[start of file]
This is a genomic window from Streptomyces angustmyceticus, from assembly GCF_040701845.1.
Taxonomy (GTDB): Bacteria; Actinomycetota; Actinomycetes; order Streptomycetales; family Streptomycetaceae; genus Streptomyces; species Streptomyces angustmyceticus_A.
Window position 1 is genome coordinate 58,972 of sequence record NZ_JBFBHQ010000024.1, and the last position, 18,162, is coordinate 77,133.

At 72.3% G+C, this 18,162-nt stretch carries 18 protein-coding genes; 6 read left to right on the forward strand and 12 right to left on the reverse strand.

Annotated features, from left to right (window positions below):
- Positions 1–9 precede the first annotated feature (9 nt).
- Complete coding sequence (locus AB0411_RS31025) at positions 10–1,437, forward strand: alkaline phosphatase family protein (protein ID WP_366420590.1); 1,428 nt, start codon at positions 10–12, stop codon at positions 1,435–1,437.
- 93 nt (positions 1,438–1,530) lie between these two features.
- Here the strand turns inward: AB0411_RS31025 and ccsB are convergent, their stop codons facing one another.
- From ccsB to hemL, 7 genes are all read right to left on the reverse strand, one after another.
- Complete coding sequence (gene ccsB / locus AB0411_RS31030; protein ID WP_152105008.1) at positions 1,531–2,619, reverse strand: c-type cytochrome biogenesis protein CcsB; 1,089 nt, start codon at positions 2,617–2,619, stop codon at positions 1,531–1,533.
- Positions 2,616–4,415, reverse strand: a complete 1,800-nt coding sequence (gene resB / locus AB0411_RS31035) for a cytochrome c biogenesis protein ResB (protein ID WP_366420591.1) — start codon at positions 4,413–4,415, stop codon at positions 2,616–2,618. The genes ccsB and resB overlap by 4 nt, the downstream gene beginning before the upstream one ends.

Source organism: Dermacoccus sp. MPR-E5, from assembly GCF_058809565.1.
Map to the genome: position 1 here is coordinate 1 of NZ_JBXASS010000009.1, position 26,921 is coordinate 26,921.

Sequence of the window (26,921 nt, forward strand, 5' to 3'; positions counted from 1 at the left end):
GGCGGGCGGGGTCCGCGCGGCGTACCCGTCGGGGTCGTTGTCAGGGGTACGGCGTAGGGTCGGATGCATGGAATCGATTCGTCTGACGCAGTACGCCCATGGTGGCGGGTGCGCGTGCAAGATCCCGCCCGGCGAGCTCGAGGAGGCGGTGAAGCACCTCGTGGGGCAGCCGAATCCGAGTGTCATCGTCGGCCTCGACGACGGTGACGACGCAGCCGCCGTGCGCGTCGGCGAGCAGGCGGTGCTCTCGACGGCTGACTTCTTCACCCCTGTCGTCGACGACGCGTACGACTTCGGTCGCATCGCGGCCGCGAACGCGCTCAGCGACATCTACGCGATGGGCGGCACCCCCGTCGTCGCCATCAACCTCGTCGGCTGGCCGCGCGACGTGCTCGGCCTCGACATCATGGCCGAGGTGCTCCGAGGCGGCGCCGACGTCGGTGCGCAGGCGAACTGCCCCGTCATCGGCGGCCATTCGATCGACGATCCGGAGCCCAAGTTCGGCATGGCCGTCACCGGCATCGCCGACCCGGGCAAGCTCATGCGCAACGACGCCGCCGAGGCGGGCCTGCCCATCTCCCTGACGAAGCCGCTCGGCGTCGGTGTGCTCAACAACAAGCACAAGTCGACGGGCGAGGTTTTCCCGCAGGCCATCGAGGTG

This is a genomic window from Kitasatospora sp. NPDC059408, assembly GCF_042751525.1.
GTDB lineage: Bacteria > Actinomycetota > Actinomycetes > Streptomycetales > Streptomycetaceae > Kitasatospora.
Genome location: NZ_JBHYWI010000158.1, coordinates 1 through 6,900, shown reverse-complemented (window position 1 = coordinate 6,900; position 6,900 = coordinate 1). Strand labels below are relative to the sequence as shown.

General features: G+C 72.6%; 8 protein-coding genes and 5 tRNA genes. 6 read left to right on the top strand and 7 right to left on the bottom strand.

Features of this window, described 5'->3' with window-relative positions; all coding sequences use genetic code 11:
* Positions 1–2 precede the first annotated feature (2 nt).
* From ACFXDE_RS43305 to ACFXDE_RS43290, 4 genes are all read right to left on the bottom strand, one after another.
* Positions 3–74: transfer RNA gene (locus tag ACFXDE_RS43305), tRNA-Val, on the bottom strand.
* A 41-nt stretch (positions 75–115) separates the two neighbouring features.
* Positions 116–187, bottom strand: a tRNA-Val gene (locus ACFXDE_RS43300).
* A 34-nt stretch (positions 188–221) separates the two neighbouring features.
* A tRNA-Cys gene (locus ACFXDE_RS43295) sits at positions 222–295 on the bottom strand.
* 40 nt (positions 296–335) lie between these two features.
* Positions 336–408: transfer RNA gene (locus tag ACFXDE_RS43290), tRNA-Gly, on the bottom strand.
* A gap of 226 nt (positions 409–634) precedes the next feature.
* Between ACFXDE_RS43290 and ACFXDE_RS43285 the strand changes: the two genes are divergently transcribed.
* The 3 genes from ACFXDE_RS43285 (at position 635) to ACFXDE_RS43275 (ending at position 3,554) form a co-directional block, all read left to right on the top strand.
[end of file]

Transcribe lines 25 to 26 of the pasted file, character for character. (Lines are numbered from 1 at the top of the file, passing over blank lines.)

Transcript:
* A 41-nt stretch (positions 75–115) separates the two neighbouring features.
* Positions 116–187, bottom strand: a tRNA-Val gene (locus ACFXDE_RS43300).